Indiana............... 1 I 9 5 14 74 215 241
Illinois............... 3 15 22 20 44 56 630 519
Michigan ............ 1 1 59 40 99 111 636 1,226
Wisconsin ............. 2 1 2 3 10 152 1,428

WEST NORTH CENTRAL....... 27 1 16 2 47 28 86 211 764 526
Minnesota.............. 3 3 18 4 23 33 17 15
Iowa.................. 15 1 1 16 12 31 57 620 153
Missouri.............. I 6 5 14 67 19 268
North Dakota.......... 4 1 5 1 99 67
South Dakota.......... 1 3 1 2 3 5 9
Nebraska.............. 3 8 1 1 6 26 23
Kansas................. 4 1 2 1 3 4 22 NN NN

SOUTH ATLANTIC........... 5 23 4 7 97 49 155 208 1,173 1,849
Delaware............... 1 1 8 9 127
Maryland .............. -- 8 2 12 9 90 94
District of Columbia.. 1 2 30 3
Virginia.............. 1 4 2 25 10 40 22 47.6 430
West Virginia......... 18 11 29 39 267 294
North Carolira........ 2 3 19 13 32 70 14 237
South Carolina........ 2 8 2 11 8 68 168
Georgia................ 1 4 2 1 3 16 2 41
Florida............... 1 9 2 7 16 10 27 34 217 455

EAST SOUTH CENTRAL...... 2 1 5 2 2 113 50 163 327 1,646 1,226
Kentucky.................- 43 17 60 81 390 621
Tennessee............. 2 1 3 1 1 27 15 42 116 1,011 382
Alabama................ 1 22 10 32 50 162 155
Mississippi .. ......- 1 1 21 8 29 80 83 68

WEST SOUTH CENTRAL....... 3 1 50 5 57 39 104 143 3,173 632
Arkansas .............. 1 4 2 4 6 27 60 190
Louisiana............. 6 3 1 5 30 32 2
Oklahoma .............. 2 2 3 5 2 111 1
Texas................. 3 1 41 1 50 31 88 84 2,970 439

MOUNTAIN................ 7 3 27 12 97 81 777 660
Montana.............. 6 1 5 4 9 5 267 68
Idaho................. 16 2 53 61
Wyoming................ 1 1 2 1 2 3
Colorado............. 9 3 24 26 239 98
New Mexico ........... 1 4 2 7 5 NN NN
Arizona............... 1 27 23 92 375
Utah................... -- 8 3 11 17 106 36
Nevada................. 1 2 18 19

PACIFIC.................. 1 2 1 7 9 8 82 79 198 194 2,420 1,592
WashngCon........ ...... 1 20 12 37 22 741 244
Oregon.............. 8 9 17 32 417 126
California ............ 1 2 2 8 8 54 57 113 136 1,225 1,214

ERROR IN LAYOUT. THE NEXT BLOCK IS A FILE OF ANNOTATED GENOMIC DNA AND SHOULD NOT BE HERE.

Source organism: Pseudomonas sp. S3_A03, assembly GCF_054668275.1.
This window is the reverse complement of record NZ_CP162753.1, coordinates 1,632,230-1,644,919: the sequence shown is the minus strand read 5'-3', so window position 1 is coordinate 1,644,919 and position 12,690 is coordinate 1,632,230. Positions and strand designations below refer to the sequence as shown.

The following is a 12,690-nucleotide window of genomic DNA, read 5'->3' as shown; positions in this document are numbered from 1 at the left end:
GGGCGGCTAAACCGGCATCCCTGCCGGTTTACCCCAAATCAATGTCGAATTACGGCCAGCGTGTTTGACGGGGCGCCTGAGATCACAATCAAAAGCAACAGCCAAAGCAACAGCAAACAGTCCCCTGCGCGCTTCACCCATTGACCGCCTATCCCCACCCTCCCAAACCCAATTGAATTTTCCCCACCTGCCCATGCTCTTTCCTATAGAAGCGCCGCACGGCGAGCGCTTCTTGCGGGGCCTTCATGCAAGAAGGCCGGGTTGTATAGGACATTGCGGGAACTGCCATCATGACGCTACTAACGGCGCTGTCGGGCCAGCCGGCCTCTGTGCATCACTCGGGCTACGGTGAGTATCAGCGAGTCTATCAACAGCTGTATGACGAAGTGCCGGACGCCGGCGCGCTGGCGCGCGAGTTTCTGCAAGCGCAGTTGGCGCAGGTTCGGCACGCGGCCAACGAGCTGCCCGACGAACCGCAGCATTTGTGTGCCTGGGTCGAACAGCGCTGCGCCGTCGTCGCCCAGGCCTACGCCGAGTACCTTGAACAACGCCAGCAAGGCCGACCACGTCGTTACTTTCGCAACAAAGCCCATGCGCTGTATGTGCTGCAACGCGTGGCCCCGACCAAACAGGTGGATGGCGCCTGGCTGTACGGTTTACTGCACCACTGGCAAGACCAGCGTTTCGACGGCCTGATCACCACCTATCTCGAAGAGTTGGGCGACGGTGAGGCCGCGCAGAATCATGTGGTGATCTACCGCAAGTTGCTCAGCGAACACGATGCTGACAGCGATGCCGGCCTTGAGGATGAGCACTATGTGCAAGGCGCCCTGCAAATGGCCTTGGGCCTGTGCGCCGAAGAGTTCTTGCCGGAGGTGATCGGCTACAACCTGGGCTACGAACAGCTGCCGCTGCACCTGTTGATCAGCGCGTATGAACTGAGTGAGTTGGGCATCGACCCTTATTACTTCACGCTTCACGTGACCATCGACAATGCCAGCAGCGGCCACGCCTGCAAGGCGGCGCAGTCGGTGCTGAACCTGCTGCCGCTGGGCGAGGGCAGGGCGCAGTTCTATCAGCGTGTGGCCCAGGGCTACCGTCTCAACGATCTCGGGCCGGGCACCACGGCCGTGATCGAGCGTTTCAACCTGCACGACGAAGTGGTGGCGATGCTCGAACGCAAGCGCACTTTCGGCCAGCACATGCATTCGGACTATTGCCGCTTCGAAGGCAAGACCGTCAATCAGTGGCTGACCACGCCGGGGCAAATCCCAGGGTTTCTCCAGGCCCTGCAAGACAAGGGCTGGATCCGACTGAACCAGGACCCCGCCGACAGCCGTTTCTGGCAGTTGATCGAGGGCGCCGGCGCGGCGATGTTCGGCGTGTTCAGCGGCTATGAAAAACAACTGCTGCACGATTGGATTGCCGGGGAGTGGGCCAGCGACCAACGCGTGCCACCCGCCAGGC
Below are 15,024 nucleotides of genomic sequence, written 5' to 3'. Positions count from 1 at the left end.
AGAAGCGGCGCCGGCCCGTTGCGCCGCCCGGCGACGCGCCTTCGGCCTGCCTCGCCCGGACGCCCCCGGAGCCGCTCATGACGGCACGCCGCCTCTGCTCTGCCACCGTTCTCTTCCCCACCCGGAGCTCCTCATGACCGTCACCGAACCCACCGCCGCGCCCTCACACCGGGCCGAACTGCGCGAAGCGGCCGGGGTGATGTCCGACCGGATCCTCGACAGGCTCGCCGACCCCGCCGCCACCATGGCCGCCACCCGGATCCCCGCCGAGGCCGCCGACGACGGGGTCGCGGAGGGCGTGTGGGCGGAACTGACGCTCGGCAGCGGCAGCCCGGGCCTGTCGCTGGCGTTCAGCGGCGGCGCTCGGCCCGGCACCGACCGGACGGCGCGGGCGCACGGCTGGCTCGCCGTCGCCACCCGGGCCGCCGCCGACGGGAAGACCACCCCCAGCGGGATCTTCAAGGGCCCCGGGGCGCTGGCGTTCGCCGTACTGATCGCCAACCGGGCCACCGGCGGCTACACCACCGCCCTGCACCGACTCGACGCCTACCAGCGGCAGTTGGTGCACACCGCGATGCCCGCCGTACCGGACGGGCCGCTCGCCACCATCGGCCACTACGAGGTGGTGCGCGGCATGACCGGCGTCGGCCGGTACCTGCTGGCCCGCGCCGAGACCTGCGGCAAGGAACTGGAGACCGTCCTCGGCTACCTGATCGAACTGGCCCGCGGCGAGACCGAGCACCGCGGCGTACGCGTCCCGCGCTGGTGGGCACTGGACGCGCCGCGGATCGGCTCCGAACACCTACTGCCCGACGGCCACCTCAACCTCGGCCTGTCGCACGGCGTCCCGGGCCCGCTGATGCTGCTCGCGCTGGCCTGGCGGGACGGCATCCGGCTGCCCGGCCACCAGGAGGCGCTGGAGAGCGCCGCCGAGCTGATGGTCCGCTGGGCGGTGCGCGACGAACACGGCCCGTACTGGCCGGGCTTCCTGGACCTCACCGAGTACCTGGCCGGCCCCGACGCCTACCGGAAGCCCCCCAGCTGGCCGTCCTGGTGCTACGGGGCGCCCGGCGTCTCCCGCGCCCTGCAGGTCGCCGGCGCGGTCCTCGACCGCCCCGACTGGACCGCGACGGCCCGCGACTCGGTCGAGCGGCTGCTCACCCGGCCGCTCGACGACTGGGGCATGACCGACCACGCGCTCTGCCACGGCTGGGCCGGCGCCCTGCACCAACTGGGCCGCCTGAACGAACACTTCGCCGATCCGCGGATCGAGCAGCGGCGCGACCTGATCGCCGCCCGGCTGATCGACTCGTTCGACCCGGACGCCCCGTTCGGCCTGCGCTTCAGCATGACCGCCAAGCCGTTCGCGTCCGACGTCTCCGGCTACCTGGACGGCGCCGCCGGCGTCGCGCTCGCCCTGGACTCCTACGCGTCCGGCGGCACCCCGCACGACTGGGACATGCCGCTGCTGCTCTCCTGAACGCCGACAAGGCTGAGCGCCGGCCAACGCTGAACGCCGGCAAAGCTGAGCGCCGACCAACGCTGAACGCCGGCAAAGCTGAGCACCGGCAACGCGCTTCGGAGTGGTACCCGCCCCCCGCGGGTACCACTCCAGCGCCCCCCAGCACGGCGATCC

Alska ............... 1 5 30 4 15 6
Hawaii............... .. 22 2

Puerto Rico.............. 7 17 9 26 15 107 31











78 Morbidity and Mortality Weekly Report


Table 3. CASES OF SPECIFIED NOTIFIABLE DISEASES: UNITED STATES

FOR WEEKS ENDED

MARCH 11, 1961 AND MARCH 10, 1962 (Continued)


Meningococcal Streptococcal Tick-
Infections Sore Throat & Tetanus borne Tularemia Typhoid Fever Rabies in Animals
Infections
Scarlet Fever Typhus
Area Cumu- (Rcky.Mt. Cumu- Cumu-
lative Spotted) lative lative
10th week 10 weeks 10th week 10th week 10th week 10th week l0thweek 10 weeks 10th week 10 weeks
1962 1962 1962 1961 1962 1962 1962 1962 1962 1962 1961 1962

UNITED STATES...... 45 511 9,332 10,541 2 4 16 78 79 72 668

NEW ENGLAND.............. 1 33 560 750 1 1 -
Maine................. 6 21 14 -
New Hampshire......... 1- 50
Vermont............... 70 77 -
Massachusetts......... 1 14 104 220 1 1 -
Rhode Island........... 4 49 59 -
Connecticut........... 8 316 330 -

MIDDLE ATLANTIC........... 4 79 608 1,180 6 11 2 2 19
New York............... 3 37 380 633 4 5 2 2 10
New Jersey............ 14 86 309 2 4 -
Pennsylvania .......... 1 28 142 238 2 9

EAST NORTH CENTRAL ...... 14 105 1,056 1,627 11 16 11 81
Ohio................... 3 34 160 356 4 4 4 15
Indiana............... 1 9 159 265 6 5 43
Illinois.............. 2 17 252 324 2 2 1 13
Michigan............. 7 39 243 449 3 3 1 5
Wisconsin............. 1 6 242 233 2 1 5

WEST NORTH CENTRAL ...... 1 25 303 364 1 1 3 22 9 227
Minnesota ............. 2 55 27 4 1 37
Iowa .................. 5 63 62 1 12 2 105
Missouri............... 1 9 24 37 2 3 6 35
North Dakota........... 1 121 78 19
South Dakota.......... 1 4 8 3 28
Nebraska.............. 3 33 -- 1 1 3
Kansas................ 4 36 119 -

SOUTH ATIANTIC........... 11 81 836 813 1 1 2 11 4 13 55
Delaware.............. 2 8 8 14 -
Maryland.............. 1 4 10 42 2 1
District of Columbia.. 5 3 I 1- -
Virginia ............. 3 19 224 229 1 1 2 3 9 30
West Virginia.......... 1 5 192 221 1 2 13
North Carolina........ 2 19 16 27 -
South Carolina........ 1 4 153 28 -
Georgia .............. 6 7 2 1
Florida............... 1 11 233 242 1 3 2 10

EAST SOUTH CENTRAL....... 1 37 1,545 1,582 1 2 5 15 13 96
Kentucky.............. 9 202 375 2 7 3 28
Tennessee............ 1 18 1,199 1,147 1 2 8 8 65
Alabama ............... 5 48 17 1 2 3